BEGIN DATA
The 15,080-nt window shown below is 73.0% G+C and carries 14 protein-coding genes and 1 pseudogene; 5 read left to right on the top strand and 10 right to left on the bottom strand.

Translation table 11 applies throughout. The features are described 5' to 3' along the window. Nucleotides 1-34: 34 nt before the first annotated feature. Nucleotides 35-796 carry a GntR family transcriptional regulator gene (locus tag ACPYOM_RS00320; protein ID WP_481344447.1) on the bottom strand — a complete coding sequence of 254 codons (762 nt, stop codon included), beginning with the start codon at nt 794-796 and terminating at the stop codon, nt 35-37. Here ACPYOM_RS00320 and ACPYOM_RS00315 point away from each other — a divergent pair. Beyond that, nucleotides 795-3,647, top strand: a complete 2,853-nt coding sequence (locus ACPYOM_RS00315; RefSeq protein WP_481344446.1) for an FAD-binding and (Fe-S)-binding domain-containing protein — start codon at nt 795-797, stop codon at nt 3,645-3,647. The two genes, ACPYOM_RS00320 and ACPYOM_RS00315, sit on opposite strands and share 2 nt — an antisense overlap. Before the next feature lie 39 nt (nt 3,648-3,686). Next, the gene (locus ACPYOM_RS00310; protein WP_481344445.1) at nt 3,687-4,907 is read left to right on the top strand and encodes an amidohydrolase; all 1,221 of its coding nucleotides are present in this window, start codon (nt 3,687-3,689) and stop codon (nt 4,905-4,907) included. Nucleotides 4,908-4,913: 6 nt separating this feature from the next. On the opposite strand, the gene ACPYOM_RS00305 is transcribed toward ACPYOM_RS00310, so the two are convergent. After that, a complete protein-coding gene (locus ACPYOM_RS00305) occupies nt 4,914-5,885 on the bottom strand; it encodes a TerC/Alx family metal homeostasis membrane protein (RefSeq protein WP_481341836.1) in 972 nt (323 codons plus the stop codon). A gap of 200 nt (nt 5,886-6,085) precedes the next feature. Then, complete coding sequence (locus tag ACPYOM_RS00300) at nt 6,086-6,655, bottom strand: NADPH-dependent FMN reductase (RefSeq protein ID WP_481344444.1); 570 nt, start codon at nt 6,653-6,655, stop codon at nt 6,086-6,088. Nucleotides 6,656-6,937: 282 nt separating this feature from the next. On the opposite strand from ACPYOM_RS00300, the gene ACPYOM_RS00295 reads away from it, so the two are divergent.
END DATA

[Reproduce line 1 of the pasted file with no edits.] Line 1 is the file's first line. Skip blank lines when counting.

The 15,080-nt window shown below is 73.0% G+C and carries 14 protein-coding genes and 1 pseudogene; 5 read left to right on the top strand and 10 right to left on the bottom strand.